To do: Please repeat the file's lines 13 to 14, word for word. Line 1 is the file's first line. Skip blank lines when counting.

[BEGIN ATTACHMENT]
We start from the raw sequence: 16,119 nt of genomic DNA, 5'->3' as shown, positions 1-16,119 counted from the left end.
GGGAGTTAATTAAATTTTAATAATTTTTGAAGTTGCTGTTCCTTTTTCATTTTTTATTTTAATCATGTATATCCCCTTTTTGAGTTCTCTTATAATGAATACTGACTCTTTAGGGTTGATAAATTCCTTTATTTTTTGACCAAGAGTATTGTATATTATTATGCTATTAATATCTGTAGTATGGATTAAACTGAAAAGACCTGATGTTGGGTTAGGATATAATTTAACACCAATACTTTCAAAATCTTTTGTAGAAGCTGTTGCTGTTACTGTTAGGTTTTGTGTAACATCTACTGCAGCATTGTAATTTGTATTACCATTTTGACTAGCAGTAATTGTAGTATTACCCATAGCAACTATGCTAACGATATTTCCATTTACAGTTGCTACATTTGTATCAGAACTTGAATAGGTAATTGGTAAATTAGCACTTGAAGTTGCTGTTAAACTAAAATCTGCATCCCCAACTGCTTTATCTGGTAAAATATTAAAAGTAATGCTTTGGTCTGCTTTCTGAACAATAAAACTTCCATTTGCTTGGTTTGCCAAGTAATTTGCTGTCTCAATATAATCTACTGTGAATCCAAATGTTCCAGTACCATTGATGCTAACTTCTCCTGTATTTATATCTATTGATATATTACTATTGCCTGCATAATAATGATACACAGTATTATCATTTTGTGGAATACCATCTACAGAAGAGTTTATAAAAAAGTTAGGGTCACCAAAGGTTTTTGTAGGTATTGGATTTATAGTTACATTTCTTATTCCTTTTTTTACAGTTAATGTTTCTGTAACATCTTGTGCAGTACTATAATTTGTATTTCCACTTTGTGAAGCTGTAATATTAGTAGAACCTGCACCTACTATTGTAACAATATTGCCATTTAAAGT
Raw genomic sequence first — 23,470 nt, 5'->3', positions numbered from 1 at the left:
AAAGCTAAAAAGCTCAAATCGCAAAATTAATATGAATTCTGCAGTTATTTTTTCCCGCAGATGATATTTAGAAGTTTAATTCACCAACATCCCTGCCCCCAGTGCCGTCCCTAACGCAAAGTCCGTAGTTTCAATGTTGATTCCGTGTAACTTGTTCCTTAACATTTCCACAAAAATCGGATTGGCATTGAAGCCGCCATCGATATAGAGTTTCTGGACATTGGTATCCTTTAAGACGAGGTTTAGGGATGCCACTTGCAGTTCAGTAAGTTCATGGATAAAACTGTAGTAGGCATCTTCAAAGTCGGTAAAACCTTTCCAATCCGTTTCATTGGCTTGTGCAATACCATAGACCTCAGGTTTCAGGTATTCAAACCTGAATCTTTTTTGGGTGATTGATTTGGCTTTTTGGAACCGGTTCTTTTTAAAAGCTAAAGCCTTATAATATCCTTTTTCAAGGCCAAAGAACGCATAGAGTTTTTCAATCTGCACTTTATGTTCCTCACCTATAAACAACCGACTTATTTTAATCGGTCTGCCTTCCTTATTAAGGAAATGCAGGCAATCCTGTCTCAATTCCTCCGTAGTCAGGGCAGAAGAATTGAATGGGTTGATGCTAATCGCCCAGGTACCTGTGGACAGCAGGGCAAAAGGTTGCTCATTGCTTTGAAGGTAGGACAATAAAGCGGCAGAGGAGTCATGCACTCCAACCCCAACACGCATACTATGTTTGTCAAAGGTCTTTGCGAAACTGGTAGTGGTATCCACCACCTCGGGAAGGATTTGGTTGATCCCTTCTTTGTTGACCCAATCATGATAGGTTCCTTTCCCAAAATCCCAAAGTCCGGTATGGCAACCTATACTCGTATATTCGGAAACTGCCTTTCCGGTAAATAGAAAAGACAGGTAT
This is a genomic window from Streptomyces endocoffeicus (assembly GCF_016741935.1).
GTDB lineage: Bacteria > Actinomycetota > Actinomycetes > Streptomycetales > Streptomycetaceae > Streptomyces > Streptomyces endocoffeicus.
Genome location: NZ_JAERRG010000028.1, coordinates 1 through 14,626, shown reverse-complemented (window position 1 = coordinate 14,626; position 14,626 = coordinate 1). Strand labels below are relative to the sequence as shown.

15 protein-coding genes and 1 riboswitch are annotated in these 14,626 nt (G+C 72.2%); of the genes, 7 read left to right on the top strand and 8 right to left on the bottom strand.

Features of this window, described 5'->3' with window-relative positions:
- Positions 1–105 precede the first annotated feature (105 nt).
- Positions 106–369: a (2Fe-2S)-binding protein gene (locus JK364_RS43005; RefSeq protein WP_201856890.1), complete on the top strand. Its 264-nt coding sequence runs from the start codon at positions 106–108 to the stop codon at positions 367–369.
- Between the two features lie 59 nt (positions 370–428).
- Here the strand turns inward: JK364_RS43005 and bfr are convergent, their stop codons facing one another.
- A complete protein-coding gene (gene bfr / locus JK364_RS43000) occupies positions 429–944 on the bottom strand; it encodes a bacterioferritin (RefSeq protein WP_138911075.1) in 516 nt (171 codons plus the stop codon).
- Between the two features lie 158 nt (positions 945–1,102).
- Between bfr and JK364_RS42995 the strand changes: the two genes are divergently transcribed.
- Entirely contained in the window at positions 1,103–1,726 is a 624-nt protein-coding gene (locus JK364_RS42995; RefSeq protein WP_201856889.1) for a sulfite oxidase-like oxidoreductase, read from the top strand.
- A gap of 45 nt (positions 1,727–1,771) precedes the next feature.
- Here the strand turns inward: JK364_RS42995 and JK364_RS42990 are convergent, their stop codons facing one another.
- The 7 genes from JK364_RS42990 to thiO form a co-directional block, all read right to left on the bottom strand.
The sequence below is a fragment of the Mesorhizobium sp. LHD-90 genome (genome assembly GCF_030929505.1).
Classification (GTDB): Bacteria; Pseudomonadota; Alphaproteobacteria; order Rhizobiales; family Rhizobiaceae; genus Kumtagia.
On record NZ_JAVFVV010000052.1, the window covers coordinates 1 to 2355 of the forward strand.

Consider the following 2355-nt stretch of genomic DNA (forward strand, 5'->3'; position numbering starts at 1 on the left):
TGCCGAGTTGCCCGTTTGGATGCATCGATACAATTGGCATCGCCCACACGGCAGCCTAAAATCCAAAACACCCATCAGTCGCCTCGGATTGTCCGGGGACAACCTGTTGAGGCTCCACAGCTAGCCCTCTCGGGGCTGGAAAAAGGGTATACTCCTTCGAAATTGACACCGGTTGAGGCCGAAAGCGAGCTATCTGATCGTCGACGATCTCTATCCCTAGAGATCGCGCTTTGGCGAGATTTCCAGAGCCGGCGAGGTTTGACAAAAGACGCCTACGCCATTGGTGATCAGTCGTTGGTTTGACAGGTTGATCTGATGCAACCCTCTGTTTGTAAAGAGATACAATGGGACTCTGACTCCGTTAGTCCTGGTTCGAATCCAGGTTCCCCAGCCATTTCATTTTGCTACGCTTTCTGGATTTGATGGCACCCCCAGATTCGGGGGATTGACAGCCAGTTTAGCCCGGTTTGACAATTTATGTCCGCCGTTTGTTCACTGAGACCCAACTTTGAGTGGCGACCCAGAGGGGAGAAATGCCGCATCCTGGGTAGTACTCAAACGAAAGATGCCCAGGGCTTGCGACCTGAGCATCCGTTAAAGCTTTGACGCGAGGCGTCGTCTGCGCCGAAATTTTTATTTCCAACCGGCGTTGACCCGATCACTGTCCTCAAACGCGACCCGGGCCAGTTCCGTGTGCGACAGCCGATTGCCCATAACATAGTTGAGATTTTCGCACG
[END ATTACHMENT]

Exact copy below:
- Here the strand turns inward: JK364_RS43005 and bfr are convergent, their stop codons facing one another.
- A complete protein-coding gene (gene bfr / locus JK364_RS43000) occupies positions 429–944 on the bottom strand; it encodes a bacterioferritin (RefSeq protein WP_138911075.1) in 516 nt (171 codons plus the stop codon).